of war is an established fact. Spokes
men for the two great rival parties.
Premier Asquith and Andrew Bonar
Law. made statements in tho house of
commona today confirming reports of
a coalition ministry which the news
papers launched yesterday. The
prime minister said only throe things
were certain; that tho prime minister
TO HAVE UWJNFGBCED
Has Sent State Constables to
Charleston to Assist Sheriff
Columbia, May 19.-State consta
bles bogan work in Charleston today
under authority of Governor Manning
and under direction ot Sheriff Martin.
No announcement WUK made as to the
number of men put to work, but the
governor made it plain that he is go
ing to deal firmly with the situation.
This afternoon he made tho following
"Saturday I wrote tho following lot
to Sheriff J. Elmore Martin, of Char
leston: 'I require and expect you as
sheriff of the county of Charleston to
enforce the laws with reference to the
sale of liquors in the city of Charles
ton as well as in the county of Char
leston. Yon will please confer with
me In regard to' the force you think
necessary. I want results.' To en
able him to do this work 'I desired to
furnish bim with a few constables as
his regular deputies were not enough
td do this .additional wf.-k. I expect
him to direct the move ..ents of these
constables and see that they do their
dnty. This will In no way absolve the
municipal authorities from enforcing
the law against the Illicit sale of li
quor lnv their city. Heretofore lt has
? been a custom. In Charleston to di
vide the county between the muni
cipal authorities and the sheriff, the
police having charge of the city, the
sheriff having charge of the county
districts. I would be disposed to
conform to this custom If conditions
had been satisfactory, but the act au
thorises, and conditions make lt nec
essary that this arrangement ' be
changed. It was therefore oo that
account, I-requested and required
Sheriff Martin to see that theee con
I stablos under his direction do thei?"
duty In suppressing the illicit sale of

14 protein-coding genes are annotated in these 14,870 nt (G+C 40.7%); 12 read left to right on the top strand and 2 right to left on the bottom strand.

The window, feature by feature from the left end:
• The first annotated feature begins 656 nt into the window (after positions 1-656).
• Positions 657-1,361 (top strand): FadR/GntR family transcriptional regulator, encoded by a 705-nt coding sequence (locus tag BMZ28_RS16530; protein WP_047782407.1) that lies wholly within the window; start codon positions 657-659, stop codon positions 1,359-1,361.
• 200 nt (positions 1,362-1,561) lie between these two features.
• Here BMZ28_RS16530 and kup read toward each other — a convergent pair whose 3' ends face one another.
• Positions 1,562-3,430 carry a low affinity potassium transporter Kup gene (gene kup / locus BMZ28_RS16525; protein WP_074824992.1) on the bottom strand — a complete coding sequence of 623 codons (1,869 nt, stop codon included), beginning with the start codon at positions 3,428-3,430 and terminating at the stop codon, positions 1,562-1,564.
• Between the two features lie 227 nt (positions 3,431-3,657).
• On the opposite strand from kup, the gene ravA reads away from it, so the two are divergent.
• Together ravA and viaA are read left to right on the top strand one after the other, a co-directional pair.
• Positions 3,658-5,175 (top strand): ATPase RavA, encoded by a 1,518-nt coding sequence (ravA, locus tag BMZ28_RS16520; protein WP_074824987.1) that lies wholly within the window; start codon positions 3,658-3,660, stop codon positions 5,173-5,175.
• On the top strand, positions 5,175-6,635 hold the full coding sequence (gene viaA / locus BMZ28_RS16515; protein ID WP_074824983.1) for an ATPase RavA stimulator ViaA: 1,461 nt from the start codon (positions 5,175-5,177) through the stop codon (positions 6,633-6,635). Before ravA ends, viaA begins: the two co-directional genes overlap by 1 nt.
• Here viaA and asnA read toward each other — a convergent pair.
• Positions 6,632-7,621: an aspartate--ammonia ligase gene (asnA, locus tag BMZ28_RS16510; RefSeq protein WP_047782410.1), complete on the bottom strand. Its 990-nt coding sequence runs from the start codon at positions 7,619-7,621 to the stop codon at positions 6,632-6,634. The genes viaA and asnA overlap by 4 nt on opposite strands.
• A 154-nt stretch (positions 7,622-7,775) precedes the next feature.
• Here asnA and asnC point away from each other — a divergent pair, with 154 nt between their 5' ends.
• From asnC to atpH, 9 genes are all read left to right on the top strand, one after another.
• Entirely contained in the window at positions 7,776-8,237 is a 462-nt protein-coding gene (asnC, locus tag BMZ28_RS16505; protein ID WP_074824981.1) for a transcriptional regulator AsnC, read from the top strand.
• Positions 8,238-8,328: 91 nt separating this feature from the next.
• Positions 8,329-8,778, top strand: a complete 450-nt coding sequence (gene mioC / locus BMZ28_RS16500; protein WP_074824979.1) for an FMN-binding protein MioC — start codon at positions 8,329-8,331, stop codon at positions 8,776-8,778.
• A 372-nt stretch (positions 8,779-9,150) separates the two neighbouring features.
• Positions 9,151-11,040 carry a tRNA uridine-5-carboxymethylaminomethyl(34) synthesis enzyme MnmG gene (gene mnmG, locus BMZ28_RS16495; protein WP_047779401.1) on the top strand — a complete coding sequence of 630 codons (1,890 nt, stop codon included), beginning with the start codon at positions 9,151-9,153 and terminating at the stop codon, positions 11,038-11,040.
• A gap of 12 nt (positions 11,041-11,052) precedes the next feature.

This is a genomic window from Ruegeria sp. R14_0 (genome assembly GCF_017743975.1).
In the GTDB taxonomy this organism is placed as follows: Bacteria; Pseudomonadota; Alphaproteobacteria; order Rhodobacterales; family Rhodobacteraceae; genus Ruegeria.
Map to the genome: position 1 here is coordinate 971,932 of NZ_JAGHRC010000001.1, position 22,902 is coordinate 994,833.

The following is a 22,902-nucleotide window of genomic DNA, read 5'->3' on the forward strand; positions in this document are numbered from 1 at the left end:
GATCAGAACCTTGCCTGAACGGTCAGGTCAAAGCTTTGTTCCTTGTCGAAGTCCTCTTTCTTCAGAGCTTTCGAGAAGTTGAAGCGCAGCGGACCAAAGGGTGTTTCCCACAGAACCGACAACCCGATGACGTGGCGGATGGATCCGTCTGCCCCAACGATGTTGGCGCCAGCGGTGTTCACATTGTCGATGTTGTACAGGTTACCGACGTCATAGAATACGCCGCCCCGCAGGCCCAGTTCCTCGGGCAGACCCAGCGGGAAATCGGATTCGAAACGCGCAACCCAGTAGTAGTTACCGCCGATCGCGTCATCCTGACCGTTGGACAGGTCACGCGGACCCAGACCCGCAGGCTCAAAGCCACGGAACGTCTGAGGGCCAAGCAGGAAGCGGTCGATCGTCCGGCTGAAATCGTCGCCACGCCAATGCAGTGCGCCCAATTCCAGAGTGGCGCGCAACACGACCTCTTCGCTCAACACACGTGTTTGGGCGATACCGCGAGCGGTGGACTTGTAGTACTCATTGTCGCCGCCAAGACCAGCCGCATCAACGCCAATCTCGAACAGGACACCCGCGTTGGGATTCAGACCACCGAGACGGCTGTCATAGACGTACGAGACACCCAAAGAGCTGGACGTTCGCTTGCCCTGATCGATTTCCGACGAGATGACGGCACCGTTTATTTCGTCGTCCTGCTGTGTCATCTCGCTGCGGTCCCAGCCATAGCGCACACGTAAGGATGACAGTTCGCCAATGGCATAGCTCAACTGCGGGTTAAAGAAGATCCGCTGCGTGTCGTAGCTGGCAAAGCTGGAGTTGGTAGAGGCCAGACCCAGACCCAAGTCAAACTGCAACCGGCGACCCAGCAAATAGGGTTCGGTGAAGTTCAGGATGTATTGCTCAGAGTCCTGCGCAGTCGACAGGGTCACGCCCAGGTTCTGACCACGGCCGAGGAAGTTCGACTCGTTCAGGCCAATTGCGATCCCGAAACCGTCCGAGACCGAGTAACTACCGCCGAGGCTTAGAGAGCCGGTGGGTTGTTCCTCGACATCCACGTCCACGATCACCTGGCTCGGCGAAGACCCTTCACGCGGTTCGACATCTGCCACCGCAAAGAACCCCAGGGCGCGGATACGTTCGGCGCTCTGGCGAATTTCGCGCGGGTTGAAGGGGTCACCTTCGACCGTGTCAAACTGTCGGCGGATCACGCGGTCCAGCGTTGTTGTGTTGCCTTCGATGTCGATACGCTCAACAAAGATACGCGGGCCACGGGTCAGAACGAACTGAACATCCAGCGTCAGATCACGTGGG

liquor in the city as well as the
county. I told Sheriff MRrtln that
the responsibility was mine and that
they should proceed to carry out my
instructions. I took this step as I was
forced to the conclusion that perma
nent results were not being obtained
riele Sam Ready
Rcnr Admira! . Admirnl
C. J4 Boush ^ . F. F. Fletcher
When Admiral Flolcit*,, who ia in
commond of the fleiet. being ono or
tho thre? full admiral:; In the navy,
was asked if the fjjfei WEB prepared,
he answered that If mr an ready to saTT
within two hours. ",32
TIS AN BODY IS ?lcESSARY IF
IY WAR TO SUCCESS
and foreign secretary would remain In
.)lHee, that no change was contemplat
ed in the policy of thc country of
prosecuting thc war with all energy
and that thc reconstruction of the
cabinet would not mean a surrender
hy persons or purtles of their politic
al purposes. Law, ondorsTig this
statement said, "'Our sole considera
tion is what will be best for finishing
the war successfully.
RIGGS BANK OFFICERS
Says McAdoo's Reforms Abolish
ed "Illicit Favors" Bank
Washington. May 19.-Denunciation
of tho financial practices of the offi
cers of the Riggs National bank and
praise for the ardor and enthusiasm
of Secretary McAdoo and Comptroller
of Currency Williams today charac
terized the argument ot Samuel lTn
tormeyer. counsel for the treasury
officials, supporting the government's
motion to dismiss thc temporary In
junction obtained by the bank.
Final argumero against the motion